Jean Harlow- Movie Siren
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Jean Harlow- Movie Siren

Jean HarlowÂ’s career lasted only ten years but yet the American Film institute ranks her as one of the greatest film actresses of all time. Because of her revealing costumes and sensational dialogue she had been labeled a screen siren. A genuine comedic talent that set her apart from her contemporaries.

Born Harlean Carpenter on March,3, 1911 to Mont Clair Carpenter, a dentist, and his wife Jean Poe Carpenter, daughter of a wealthy real estate broker.

She was nicknamed “the baby” by family and did not even know her name was actually Harlean until she attended school.

In the summer of 1925 her grandfather sent her to a summer camp in Michigamme, Michigan and this is presumably where she caught scarlet fever.

In 1926 Jean was introduced to Chuck McGrew. They soon fell inlove and were married. Shortly after the marriage Chuck turned twenty one and received part of an inheritance. They moved to Hollywood where Jean was free of her overbearing mother and thrived as a wealthy socialite.

She was noticed by Fox executives while setting in a car waiting for a friend. After several casting calls she appeared in her first film Honor Bound and made $7 a day as an unbilled extra.

Jean made her scene debut in 1927 in Why is the Plumber?

She separated from McGrew in 1929.

In 1930 Howard Hughes cast her in Hells Angels in which she spoke the now famous line: “Would you be shocked if I changed into something more comfortable?” which launched her as a sex symbol.

She followed Hells Angels with another hit, Platinum Blonde, which was the first film she did with Clark Gable. In all she starred in six films with Clark Gable.

During the filming of Red Dust Paul Bern, Jean’s second husband, committed suicide. In 1933 Jean married cinematographer Harold Rosson and the marriage lasted eight months. She then found the love of her life in William Powell. They were together for two years.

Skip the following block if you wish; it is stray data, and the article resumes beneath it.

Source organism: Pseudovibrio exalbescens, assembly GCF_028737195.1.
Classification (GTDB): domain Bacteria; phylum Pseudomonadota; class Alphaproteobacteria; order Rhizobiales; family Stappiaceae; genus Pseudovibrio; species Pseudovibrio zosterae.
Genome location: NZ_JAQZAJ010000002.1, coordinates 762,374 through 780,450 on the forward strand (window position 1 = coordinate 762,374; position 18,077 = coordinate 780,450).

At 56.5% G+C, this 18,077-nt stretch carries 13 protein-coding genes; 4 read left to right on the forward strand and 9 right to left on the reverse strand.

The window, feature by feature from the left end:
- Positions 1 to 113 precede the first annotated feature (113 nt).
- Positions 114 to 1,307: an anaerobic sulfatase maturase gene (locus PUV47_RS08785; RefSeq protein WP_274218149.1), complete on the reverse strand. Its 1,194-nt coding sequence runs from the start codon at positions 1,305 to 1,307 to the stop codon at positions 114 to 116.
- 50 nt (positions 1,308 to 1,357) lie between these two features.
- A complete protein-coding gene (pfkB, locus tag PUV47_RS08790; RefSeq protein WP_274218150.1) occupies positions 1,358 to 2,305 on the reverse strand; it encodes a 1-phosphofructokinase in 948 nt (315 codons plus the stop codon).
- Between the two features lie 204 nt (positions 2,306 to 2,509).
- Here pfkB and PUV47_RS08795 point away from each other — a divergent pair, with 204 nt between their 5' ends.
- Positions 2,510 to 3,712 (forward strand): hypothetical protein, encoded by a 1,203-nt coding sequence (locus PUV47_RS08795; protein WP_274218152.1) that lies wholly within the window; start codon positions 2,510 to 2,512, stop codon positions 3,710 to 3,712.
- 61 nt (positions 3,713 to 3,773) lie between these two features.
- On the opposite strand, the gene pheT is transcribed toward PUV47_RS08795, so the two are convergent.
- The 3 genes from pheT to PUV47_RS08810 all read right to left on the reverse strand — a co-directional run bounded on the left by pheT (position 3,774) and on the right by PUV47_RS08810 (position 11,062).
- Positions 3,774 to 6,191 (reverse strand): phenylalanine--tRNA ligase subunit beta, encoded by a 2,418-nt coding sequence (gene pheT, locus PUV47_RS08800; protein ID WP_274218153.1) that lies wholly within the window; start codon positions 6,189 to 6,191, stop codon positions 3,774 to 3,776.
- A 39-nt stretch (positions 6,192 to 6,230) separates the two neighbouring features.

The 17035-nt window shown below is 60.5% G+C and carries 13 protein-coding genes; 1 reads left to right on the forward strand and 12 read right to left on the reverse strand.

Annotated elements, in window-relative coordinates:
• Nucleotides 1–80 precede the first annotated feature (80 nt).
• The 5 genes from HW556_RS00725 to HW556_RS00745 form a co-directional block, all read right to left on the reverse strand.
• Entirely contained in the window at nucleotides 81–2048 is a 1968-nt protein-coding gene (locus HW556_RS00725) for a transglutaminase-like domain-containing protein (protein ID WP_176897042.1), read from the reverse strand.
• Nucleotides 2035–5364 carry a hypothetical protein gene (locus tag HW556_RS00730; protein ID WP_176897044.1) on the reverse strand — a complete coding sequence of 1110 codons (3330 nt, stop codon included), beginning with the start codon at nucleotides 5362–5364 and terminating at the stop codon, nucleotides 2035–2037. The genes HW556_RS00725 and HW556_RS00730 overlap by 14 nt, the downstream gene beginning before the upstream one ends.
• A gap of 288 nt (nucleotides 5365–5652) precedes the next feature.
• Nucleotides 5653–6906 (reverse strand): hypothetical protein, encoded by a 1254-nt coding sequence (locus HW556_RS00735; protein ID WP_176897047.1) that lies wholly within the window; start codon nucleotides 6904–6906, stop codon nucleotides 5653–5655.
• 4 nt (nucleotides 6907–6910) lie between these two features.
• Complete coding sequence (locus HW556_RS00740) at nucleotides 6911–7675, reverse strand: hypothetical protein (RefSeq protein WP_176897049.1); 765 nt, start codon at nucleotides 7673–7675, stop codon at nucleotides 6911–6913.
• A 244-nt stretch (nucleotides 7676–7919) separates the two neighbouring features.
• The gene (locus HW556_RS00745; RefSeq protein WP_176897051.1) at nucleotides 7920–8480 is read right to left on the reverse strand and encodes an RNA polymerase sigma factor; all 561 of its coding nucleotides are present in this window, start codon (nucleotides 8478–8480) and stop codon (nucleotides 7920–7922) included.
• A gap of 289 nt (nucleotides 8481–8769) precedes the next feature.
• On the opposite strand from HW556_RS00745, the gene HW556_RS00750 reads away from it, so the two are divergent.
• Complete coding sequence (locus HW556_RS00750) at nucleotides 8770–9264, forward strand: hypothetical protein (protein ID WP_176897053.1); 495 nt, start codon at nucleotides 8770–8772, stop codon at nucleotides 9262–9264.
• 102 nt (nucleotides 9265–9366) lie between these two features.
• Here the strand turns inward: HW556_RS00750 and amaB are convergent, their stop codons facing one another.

In 1935 she changed her name legally to Jean Harlow. She had originally signed in at the Fox Studios with her mother’s name up until then.

In the midst of filming Saratoga Jean was hospitalized due to uremic poisoning and kidney failure, a result of the scarlet fever she suffered as a child. She had been feeling ill since around May 20 complaining of nausea, fatigue and pain in her abdomen but her symptoms were not taken seriously until later. This was before kidney transplants or dialysis and she died on June, 7, 1937 at the age of 26.

Jean Harlow’s career lasted only ten years but yet the American Film institute ranks her as one of the greatest film actresses of all time. Because of her revealing costumes and sensational dialogue she had been labeled a screen siren. A genuine comedic talent that set her apart from her contemporaries.

A large Hollywood funeral was organized by Louis B. Mayer of MGM and she was buried in the mausoleum at Forest Lawn Glendale in Los Angeles.

She was buried in a negligee that she had worn while filming a scene in Saratoga. It is said that a single white gardenia and an unsigned note were placed in her hands. The note read “Goodnight, my dearest darling”. It is believed that the note was from William Powell who also paid the $25,000 for the 9x10 foot private room lined with multi-colored marble.

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Comments (2)

Interesting article.thanks

Second husband Paul Bern was one strange guy. Of course Jean's mother – simply known as "Mama Jean" – signed most of her daughter's autographs. It's strange, as you can acquire handwritten letters in which Mama Jean masquerades as her famous actress daughter. I found some in an estate, and there's Mama Jean's unmistakable handwriting describing things as if she's Jean Harlow herself.

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